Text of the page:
MPS II occurs in boys, and girls may be carriers of the gene for MPS II. Although rare, MPS II has been diagnosed in girls. All families of children with MPS II should seek further information from their doctor or genetic counselor before planning to have more children. If the mother is a carrier, there is a 50% risk that any boy born will have the disease. The sisters and maternal aunts of a person with MPS II may be carriers of the disease and would also have a 50% chance of passing the syndrome to a son. There are tests available for carriers, so it is important for all female relatives on the mother’s side to seek advice from their doctor.

What are the Signs and Symptoms of Hunter Syndrome?
Symptoms usually develop at 2 to 5 years of age and can include the following:

  • Stunted growth
  • A bloated or inflated abdomen
  • Coarse facial features (large forehead, thick neck, tongue & lips, bushy eyebrows, flattened nose, chubby rosy cheeks)
  • Intelligence impaired in more severe forms
  • Cognitive delays such as late walking talking and recognition
  • Hearing loss
  • Joint stiffness
  • Carpal tunnel syndrome
  • Sleep apnea
  • Poor peripheral vision
  • Thickening of the heart valves
  • Obstructive airway disease
  • Frequent coughs, colds and infections
  • Enlarged liver and spleen
  • Missing an essential enzyme necessary for breaking down sugars in the body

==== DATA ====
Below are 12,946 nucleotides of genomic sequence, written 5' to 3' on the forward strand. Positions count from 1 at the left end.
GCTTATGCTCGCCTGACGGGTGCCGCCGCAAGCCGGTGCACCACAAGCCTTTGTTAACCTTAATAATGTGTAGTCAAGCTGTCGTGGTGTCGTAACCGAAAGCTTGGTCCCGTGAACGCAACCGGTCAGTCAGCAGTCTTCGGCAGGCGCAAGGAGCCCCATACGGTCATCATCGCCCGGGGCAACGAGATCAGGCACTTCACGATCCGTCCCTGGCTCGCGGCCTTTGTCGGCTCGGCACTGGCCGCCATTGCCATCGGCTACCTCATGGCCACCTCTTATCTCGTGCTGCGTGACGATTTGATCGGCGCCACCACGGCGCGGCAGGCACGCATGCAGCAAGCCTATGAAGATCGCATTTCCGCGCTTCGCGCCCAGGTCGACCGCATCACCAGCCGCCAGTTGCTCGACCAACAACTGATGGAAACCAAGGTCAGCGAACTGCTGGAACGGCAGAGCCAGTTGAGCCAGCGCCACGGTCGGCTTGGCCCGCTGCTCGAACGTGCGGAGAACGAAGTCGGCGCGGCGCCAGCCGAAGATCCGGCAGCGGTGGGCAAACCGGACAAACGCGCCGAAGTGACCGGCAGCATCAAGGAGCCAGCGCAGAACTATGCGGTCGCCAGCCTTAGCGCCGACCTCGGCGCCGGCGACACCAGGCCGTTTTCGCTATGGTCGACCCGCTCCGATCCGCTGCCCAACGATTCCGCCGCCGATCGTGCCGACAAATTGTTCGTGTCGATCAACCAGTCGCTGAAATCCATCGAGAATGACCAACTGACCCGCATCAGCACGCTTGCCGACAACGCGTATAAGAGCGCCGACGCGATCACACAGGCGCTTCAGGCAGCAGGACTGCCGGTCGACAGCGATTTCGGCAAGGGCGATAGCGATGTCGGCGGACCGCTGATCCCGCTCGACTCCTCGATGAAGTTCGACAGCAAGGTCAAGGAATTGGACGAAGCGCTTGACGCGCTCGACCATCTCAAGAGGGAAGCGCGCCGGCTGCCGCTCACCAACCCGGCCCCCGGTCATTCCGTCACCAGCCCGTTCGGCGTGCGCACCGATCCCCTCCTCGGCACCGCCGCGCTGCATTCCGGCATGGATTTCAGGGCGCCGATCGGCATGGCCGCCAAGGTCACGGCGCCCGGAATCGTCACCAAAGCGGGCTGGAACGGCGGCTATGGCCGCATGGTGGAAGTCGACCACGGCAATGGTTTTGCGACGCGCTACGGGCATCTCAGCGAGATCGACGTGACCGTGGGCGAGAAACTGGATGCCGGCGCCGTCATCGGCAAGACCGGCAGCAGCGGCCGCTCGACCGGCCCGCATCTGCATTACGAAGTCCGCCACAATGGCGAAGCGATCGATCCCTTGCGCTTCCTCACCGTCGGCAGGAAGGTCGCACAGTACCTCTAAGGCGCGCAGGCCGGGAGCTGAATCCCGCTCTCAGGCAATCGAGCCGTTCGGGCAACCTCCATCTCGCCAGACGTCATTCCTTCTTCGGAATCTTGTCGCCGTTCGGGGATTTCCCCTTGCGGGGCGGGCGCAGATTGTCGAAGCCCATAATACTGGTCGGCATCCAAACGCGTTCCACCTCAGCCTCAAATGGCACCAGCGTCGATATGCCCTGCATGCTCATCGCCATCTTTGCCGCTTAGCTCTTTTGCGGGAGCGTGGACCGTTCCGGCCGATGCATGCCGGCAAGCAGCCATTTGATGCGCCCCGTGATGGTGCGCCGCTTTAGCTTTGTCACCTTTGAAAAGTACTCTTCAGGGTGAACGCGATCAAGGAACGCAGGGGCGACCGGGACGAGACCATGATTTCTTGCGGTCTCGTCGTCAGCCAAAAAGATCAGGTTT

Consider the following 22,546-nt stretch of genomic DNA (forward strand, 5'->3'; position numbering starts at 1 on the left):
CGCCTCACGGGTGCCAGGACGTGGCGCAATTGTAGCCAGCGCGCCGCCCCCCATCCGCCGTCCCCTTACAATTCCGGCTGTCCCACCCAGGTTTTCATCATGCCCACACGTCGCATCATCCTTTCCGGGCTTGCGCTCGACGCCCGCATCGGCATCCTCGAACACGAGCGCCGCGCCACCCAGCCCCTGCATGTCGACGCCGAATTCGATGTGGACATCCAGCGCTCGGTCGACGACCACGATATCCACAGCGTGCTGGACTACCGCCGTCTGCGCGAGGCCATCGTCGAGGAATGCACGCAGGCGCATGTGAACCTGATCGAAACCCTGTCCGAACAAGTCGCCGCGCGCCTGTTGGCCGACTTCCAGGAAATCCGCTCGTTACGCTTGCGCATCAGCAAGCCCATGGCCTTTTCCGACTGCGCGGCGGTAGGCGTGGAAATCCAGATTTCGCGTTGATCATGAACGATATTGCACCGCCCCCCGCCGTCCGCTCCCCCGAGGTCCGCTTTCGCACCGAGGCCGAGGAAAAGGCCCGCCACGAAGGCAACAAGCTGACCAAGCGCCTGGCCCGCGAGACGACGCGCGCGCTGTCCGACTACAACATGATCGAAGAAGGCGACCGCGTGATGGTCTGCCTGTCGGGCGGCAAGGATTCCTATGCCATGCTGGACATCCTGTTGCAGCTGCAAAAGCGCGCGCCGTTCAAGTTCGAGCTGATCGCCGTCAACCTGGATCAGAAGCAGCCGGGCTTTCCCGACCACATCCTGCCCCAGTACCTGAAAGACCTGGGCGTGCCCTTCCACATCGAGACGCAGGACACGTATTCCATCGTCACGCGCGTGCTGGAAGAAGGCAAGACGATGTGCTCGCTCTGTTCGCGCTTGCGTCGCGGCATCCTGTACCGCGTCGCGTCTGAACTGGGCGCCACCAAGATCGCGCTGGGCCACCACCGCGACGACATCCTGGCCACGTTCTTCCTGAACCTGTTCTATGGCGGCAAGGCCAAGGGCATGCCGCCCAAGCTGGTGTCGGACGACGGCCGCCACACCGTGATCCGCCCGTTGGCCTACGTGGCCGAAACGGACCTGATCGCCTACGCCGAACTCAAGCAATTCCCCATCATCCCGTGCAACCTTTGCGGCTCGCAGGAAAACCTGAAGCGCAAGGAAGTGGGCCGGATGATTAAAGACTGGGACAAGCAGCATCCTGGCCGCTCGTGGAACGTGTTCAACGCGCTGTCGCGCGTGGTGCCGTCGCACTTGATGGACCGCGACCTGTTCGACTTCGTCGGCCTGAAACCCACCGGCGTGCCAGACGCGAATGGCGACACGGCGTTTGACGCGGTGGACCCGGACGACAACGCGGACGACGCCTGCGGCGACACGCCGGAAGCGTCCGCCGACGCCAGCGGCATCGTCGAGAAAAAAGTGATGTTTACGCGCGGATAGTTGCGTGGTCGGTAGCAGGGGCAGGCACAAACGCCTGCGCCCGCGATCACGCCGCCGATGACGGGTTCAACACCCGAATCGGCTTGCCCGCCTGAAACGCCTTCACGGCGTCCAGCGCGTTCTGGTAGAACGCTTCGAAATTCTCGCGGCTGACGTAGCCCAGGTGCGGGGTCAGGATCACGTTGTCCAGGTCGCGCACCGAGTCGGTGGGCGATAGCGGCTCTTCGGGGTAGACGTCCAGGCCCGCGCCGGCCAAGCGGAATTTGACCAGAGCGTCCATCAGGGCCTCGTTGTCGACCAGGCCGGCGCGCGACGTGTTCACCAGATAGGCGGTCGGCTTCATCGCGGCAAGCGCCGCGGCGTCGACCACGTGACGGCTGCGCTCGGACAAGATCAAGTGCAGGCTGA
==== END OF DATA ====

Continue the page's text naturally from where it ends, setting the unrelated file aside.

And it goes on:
Early diagnosis of MPS II is crucial for a child’s life. The earlier MPS II is diagnosed, the sooner potential treatment options can be explored and supportive care may be started to potentially prevent some of the permanent damage that may be caused by the disease. To diagnose MPS II, the doctor will typically first do a urine test to look for levels of GAG that are higher than normal. The results are compared to levels of GAG that are known to be normal for various ages. Most, but not all, individuals with MPS have GAG levels in their urine that are higher than those of individuals without MPS. A urine test is only one of the first steps in diagnosing MPS II; a clear diagnosis requires a test to measure levels of enzyme activity in the blood or skin cells. In healthy individuals, the tests show white blood cells, serum and skin cells that contain normal levels of enzyme activity. In individuals with MPS II, the enzyme activity levels are much lower or absent.

Is There A Cure For Hunter Syndrome?
Currently there is no definitive cure for Hunter Syndrome. Geneticists have completed critical research that leads them to believe they may possibly be close to a cure for MPS II. However, funding is ultimately the only barrier holding geneticists back from moving to the first phase of human clinical trials. Therefore, the only thing currently available to children suffering from MPS II is the first FDA approved enzyme replacement therapy (ERT) known as Elaprase® (idursulfase). This is the only treatment currently approved for Hunter syndrome in the United States. It replaces the protein their body doesn’t make. Elaprase® is administered into the body through an IV. This is a long, painful, weekly process that carries with it significant risks of adverse reactions, including anaphylactic shock. Elaprase® does not cross the blood brain barrier so it cannot help any damage Hunter Syndrome does to the brain. There are currently no treatment options that help improve brain and mental health. For more information on the treatment, visit http://www.elaprase.com/

MPS Society


U.S. National Library of Medicine. Genetics Home Reference

National Organization for Rare Disorders